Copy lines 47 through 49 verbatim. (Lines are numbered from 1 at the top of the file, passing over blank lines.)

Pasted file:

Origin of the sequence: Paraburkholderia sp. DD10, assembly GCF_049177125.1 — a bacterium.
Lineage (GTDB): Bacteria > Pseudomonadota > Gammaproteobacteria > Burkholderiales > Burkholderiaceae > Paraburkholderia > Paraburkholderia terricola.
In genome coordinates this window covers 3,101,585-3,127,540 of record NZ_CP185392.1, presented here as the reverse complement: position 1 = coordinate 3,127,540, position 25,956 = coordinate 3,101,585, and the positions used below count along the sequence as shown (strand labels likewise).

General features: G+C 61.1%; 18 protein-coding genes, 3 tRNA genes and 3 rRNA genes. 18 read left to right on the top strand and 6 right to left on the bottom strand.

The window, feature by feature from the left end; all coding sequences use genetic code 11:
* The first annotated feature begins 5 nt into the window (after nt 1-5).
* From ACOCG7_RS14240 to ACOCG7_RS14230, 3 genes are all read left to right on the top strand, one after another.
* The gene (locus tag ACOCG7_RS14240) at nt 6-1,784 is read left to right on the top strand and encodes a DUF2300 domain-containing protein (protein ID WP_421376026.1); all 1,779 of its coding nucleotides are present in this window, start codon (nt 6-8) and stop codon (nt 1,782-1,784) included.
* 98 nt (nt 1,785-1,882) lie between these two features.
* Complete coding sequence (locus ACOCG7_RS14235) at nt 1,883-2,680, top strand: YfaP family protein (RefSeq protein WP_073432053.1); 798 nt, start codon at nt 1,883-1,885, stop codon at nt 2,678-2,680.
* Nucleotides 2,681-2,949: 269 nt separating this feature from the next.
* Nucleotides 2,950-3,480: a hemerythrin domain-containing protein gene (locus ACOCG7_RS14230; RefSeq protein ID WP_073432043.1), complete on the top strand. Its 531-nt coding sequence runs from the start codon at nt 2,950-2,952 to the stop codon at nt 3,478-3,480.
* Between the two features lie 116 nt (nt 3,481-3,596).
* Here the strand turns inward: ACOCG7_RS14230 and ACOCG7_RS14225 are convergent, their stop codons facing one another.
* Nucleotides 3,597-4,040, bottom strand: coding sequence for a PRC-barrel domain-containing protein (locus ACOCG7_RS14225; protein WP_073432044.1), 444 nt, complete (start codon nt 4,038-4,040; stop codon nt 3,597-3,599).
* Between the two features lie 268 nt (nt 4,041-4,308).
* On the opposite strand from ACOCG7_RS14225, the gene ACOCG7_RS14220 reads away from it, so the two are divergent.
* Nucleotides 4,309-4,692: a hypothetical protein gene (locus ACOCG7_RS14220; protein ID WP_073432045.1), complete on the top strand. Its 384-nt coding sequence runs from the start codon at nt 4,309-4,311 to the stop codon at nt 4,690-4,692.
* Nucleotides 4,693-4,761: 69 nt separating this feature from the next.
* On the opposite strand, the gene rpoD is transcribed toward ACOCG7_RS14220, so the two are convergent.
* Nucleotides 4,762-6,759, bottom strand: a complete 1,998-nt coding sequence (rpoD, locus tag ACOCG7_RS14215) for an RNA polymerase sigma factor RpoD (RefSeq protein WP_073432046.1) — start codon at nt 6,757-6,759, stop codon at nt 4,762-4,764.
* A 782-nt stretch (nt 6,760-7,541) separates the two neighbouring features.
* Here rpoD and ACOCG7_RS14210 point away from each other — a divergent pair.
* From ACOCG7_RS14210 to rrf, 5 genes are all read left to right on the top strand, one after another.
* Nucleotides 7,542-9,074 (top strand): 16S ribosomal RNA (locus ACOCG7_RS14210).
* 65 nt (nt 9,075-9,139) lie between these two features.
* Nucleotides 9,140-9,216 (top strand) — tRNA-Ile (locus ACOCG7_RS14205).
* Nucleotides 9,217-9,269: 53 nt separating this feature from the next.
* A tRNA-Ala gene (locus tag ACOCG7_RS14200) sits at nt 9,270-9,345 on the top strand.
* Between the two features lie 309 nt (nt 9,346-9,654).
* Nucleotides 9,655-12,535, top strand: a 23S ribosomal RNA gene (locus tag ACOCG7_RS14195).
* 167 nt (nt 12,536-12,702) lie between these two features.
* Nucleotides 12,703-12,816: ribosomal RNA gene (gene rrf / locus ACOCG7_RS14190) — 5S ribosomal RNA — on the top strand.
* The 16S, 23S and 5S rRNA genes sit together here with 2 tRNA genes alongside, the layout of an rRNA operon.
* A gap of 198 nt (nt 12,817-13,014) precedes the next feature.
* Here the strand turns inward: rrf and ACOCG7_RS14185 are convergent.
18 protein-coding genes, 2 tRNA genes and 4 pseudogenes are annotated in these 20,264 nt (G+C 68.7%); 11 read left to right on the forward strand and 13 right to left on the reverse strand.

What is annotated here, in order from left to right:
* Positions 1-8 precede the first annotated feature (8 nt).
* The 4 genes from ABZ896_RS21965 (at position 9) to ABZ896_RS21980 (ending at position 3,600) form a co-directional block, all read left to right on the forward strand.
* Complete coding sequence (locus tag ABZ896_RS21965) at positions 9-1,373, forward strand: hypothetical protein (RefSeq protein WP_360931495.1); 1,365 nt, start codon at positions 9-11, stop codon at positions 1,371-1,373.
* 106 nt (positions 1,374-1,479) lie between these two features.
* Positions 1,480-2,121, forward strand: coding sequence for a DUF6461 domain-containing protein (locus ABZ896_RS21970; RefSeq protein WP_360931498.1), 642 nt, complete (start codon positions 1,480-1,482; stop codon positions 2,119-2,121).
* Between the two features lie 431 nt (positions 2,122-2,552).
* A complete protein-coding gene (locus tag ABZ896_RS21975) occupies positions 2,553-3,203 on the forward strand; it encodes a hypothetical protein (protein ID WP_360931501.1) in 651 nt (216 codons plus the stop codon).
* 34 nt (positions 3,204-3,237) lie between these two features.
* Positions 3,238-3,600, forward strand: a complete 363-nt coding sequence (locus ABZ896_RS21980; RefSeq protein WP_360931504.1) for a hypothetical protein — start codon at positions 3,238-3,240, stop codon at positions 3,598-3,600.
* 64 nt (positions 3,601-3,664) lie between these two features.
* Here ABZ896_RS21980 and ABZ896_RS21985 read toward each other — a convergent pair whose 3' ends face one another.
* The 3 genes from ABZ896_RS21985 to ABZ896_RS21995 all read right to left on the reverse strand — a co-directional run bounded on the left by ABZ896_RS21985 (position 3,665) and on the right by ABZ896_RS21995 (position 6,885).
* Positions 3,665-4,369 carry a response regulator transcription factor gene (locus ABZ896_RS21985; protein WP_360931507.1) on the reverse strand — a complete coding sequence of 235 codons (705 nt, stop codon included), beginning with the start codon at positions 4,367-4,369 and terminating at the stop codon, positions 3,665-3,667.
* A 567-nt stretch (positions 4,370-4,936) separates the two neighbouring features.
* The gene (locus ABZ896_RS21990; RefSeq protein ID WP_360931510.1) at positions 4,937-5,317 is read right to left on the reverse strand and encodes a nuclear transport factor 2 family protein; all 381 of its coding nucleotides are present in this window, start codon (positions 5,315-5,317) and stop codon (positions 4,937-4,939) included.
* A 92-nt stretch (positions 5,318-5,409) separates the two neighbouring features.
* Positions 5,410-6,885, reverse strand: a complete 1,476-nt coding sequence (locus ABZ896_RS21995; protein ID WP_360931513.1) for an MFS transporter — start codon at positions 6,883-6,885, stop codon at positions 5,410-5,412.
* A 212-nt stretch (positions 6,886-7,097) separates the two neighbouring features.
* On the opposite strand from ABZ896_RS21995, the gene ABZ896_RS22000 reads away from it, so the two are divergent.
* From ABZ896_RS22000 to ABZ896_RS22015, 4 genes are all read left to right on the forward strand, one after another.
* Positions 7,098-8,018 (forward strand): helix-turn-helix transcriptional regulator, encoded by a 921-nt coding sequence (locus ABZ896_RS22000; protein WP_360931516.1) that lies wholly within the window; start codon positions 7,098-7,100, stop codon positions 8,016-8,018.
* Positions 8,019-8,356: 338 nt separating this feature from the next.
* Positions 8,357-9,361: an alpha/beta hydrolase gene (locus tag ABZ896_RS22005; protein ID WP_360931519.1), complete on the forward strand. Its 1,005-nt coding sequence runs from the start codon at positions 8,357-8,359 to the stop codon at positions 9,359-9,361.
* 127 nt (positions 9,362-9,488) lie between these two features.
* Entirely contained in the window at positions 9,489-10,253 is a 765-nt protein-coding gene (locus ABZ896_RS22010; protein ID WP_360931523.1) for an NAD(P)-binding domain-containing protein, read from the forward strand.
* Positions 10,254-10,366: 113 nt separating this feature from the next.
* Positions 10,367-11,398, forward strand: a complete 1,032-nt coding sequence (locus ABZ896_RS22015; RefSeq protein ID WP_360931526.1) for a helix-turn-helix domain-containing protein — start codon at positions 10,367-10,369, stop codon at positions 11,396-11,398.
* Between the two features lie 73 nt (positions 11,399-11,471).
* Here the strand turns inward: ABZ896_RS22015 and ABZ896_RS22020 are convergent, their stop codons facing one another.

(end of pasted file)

* Positions 3,238-3,600, forward strand: a complete 363-nt coding sequence (locus ABZ896_RS21980; RefSeq protein WP_360931504.1) for a hypothetical protein — start codon at positions 3,238-3,240, stop codon at positions 3,598-3,600.
* 64 nt (positions 3,601-3,664) lie between these two features.
* Here ABZ896_RS21980 and ABZ896_RS21985 read toward each other — a convergent pair whose 3' ends face one another.